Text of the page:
New tricks

Although I’ve been out shrimping once with Mike in Craig, I really wasn’t sure how to deploy and retrieve a trawl on my own.  I bought a trawl from my old trolling buddy Matt last year, but hadn’t fished it yet.  Nick had offered to go out with me to teach me when I took him and Jesse trapping this winter, and yesterday we went.  His friend Amanda (who I knew) went along to look for black bears while we were shrimping.
We were to meet Nick at the launch ramp at 730 am.  We all showed up early.  It was a bluebird day and calm seas.  All of us were itching to get out on the water.
We ran in Nick’s sweet 20′ (?) long landing craft  down the channel to the shrimping spot about 40 minutes away.  If I understood him right, he got the boat because the owner only listed it by it’s brand name, and people didn’t realize it was a landing craft, and Nick was able to get it – motors and all- for only $20,000 about 8 years ago- from the seller in Pelican who just had it to transport supplies to build his cabin.  I love stories like that.  It’s a great platform for doing about everything on the water except staying dry, since it has no cabin.
The shrimp trawl consists of a net, otter boards, lead lines, and tow line.  The otter trawl net has two boards on each side of the net that keep the net mouth open. The net opening is about 12 feet wide.  The top of the net has floats and the bottom has a light link chain to tickle the bottom and make the shrimp jump up off the bottom and then into the net.  To each board is tied a 100 foot lead line, with a caribiner on the other end.  The net end of the towline has a swivel with a 10 lb cannon ball on one side of the swivel, and a caribiner tied to the end of tow line that is snapped onto the other side of the swivel.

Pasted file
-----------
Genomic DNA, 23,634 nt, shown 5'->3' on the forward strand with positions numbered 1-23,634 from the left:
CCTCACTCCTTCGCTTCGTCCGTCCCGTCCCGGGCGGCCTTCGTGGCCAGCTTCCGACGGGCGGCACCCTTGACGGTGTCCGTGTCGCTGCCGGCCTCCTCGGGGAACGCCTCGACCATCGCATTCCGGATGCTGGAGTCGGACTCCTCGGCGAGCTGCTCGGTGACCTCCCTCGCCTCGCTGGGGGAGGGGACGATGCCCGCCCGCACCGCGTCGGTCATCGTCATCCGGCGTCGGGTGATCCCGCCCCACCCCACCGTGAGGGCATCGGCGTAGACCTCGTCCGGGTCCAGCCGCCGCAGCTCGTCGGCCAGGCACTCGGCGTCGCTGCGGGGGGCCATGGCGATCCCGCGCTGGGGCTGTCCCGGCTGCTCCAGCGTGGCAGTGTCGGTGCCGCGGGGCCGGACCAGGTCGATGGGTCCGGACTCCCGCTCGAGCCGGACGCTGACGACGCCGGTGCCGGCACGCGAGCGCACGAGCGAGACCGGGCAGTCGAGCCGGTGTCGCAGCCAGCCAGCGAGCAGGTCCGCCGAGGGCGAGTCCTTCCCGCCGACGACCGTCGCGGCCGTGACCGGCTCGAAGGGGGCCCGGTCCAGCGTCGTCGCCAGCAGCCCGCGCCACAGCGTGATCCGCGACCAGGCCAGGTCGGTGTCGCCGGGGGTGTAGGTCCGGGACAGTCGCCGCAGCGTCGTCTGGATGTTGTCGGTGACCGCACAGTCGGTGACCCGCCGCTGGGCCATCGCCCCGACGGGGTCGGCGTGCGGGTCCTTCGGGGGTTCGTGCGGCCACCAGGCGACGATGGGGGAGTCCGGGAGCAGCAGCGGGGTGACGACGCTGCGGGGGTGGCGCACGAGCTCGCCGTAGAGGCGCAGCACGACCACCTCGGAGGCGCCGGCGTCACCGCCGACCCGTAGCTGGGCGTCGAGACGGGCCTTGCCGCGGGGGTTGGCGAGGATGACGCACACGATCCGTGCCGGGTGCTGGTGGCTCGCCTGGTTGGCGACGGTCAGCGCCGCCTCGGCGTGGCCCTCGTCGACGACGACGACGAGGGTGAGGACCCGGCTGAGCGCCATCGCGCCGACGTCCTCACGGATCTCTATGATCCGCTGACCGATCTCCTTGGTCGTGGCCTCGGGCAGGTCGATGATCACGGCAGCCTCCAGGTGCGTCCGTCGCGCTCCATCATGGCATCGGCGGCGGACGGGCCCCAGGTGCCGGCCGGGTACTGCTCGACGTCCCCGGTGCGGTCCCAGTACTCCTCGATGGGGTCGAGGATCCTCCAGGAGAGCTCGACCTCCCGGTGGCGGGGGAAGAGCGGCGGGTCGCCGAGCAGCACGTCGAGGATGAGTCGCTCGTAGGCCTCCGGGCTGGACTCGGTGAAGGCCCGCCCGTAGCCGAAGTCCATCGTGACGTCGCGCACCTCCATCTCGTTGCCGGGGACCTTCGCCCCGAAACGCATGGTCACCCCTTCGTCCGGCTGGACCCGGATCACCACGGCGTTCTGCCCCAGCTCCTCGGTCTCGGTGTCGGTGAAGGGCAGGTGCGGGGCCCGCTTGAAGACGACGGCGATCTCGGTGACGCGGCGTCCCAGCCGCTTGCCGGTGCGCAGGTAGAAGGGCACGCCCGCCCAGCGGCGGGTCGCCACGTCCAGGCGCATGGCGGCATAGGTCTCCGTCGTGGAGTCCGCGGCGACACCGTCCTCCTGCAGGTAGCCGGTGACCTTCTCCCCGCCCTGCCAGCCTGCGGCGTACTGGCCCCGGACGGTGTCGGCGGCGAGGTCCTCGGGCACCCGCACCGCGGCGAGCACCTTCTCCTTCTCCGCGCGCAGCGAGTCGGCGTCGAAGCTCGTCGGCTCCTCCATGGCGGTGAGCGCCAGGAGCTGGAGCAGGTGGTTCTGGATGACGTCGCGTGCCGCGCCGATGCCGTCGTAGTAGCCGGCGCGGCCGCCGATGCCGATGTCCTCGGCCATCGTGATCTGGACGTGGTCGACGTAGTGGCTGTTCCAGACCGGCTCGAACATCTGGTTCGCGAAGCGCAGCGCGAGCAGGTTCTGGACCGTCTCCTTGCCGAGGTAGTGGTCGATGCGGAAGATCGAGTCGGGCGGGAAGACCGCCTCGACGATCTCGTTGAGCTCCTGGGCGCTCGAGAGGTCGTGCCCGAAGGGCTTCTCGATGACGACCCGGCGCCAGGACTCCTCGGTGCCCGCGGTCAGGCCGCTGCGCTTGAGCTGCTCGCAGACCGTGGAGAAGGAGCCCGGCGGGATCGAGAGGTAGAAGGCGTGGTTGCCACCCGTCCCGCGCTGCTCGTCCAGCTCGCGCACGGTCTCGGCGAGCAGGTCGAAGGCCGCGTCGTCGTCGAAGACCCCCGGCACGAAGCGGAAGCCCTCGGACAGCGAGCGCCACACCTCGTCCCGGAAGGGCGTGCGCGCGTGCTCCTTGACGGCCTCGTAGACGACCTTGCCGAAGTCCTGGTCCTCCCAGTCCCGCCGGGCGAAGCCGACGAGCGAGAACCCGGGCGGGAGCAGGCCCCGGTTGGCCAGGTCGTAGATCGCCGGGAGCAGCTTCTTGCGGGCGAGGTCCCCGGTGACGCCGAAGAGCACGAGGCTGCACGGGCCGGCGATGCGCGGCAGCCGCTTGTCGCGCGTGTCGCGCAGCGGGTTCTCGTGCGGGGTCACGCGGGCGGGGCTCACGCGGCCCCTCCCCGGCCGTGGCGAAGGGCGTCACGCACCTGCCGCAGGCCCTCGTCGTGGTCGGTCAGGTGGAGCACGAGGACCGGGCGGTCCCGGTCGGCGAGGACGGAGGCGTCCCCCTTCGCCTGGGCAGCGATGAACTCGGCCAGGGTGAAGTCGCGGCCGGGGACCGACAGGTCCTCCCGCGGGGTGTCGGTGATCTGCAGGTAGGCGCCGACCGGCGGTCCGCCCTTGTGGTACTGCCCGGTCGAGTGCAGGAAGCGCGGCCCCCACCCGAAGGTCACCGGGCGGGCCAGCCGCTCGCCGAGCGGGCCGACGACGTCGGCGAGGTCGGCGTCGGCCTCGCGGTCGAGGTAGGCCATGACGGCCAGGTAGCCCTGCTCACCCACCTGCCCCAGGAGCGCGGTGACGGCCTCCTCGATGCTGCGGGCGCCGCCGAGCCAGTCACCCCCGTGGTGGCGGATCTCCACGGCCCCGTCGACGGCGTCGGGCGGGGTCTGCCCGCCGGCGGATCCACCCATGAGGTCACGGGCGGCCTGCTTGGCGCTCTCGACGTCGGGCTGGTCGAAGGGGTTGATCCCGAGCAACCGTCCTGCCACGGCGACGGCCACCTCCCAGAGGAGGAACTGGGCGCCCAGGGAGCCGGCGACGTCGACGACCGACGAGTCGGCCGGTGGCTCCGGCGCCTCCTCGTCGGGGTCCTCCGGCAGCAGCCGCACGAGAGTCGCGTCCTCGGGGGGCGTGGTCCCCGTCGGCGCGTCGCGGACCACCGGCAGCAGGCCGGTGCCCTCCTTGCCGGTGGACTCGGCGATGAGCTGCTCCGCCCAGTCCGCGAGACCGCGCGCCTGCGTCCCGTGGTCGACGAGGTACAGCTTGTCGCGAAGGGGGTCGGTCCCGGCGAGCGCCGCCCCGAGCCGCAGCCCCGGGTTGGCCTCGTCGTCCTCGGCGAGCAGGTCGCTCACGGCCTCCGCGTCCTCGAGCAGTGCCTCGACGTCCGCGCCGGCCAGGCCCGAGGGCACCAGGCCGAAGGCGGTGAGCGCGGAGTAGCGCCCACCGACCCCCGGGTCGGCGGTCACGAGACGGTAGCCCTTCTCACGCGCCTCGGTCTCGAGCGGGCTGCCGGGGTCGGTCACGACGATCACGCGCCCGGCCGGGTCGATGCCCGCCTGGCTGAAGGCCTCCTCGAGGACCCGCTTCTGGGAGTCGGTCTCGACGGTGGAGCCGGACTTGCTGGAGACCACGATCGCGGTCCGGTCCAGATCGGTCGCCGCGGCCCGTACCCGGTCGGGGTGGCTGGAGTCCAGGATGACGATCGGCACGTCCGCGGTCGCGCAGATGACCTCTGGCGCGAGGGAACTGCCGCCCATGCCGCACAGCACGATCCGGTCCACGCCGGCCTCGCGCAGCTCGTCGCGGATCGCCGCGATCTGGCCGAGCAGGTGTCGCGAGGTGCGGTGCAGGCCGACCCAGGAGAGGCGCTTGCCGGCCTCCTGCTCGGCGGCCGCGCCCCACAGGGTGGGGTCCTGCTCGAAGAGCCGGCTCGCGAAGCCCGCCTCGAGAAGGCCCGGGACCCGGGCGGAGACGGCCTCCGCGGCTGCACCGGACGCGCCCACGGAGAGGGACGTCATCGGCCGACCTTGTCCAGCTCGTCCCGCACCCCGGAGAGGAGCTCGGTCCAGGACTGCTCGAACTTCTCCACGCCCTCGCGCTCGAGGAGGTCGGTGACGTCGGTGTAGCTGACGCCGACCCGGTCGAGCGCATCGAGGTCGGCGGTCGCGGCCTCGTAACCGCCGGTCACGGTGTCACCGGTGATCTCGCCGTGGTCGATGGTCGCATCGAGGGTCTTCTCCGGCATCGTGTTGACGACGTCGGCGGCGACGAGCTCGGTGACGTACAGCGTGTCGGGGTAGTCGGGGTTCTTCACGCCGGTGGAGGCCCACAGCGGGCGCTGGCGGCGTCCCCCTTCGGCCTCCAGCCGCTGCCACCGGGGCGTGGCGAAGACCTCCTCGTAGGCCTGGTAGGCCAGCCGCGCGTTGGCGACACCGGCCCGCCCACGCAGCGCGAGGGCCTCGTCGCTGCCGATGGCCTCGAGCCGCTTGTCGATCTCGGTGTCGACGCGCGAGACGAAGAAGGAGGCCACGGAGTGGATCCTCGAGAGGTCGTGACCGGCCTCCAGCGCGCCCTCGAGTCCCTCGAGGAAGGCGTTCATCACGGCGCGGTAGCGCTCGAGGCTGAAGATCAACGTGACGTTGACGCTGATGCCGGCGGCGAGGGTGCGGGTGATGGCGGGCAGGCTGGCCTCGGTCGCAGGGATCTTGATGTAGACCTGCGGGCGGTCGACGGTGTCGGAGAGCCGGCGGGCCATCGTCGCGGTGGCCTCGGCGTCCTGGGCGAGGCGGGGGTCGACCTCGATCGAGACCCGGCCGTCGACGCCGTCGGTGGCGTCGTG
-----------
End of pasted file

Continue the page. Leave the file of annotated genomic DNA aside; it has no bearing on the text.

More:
The caribiners from the door lead lines are clipped to the top of the swivel alongside the tow line caribiner, and not the bottom where the cannon ball is.  Nick said if you clip them to the cannon ball side, the net leads will twist.  Good to know.
Our tow speed was 1.3 knots.  We were fishing over a flat mud bottom, which is what a shrimper is looking for.
I helped Nick deploy the net while Amanda drove the boat.  We stood along the side of the boat in the rear, with each of us holding a door and the net between us.  Amanda put the boat in gear and we each let our our boards over the side, then slowly let out our lead lines until the net was behind the boat about 20 feet.  Then we rotated back around the stern. Nick had us pull our lead lines up near the outboard so he could visually see the net was open and working properly.  Another important step, he said many times.  Then I handed him my lead lead and he, alone, let the net descend slowly, under tension, behind the boat.
While he was letting the lead lines out, I found the caribiners on each end of the lead lines, and snapped them to the top of the swivel at the end of the tow line.  When the net was out to the end of the lead lines, I handed the tow
line up to Nick and fed the tow line out of the barrel to him, trying to unravel any kinks before they got to him.  There was about 1200 feet of tow line, and we used most of it each tow.
We fished the net in water ranging from about 250 feet of water up to about 150 feet of water.  My friend Matt, who fished the same location with the net I bought from him, said he fished in 40 to 60 feet, which was surprisingly shallow to me for some reason.   At 250 feet, we used about 1000 feet of the tow line; a little less tow line if dragging shallower.  We’d gauge that the tow line length was sufficient by watching to see that the tow line twitched now and then, indicating the boards were bouncing on the bottom.